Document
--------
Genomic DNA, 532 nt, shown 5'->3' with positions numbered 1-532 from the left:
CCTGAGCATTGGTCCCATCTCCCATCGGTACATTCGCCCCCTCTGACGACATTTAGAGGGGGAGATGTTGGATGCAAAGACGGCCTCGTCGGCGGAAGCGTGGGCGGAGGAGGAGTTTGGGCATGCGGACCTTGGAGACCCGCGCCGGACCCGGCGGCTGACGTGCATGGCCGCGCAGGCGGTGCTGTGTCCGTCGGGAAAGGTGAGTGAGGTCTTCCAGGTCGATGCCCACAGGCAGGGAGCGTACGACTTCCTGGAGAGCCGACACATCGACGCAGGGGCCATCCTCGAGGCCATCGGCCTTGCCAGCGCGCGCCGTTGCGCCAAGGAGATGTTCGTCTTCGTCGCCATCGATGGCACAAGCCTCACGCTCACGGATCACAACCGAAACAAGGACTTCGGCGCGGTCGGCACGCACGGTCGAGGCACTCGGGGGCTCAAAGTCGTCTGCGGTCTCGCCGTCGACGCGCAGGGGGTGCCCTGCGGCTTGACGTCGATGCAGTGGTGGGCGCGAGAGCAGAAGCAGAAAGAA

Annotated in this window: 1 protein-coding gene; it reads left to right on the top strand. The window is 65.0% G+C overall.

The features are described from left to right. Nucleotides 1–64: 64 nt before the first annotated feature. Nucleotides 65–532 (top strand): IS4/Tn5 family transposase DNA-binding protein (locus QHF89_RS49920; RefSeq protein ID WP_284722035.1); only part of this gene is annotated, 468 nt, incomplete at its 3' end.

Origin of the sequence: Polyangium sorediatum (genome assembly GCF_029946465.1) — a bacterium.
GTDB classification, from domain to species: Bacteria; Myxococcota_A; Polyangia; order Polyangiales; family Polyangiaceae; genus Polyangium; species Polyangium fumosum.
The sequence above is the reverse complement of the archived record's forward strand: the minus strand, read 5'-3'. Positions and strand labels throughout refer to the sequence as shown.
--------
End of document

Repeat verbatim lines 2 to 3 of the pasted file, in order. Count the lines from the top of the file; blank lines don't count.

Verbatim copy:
CCTGAGCATTGGTCCCATCTCCCATCGGTACATTCGCCCCCTCTGACGACATTTAGAGGGGGAGATGTTGGATGCAAAGACGGCCTCGTCGGCGGAAGCGTGGGCGGAGGAGGAGTTTGGGCATGCGGACCTTGGAGACCCGCGCCGGACCCGGCGGCTGACGTGCATGGCCGCGCAGGCGGTGCTGTGTCCGTCGGGAAAGGTGAGTGAGGTCTTCCAGGTCGATGCCCACAGGCAGGGAGCGTACGACTTCCTGGAGAGCCGACACATCGACGCAGGGGCCATCCTCGAGGCCATCGGCCTTGCCAGCGCGCGCCGTTGCGCCAAGGAGATGTTCGTCTTCGTCGCCATCGATGGCACAAGCCTCACGCTCACGGATCACAACCGAAACAAGGACTTCGGCGCGGTCGGCACGCACGGTCGAGGCACTCGGGGGCTCAAAGTCGTCTGCGGTCTCGCCGTCGACGCGCAGGGGGTGCCCTGCGGCTTGACGTCGATGCAGTGGTGGGCGCGAGAGCAGAAGCAGAAAGAA

Annotated in this window: 1 protein-coding gene; it reads left to right on the top strand. The window is 65.0% G+C overall.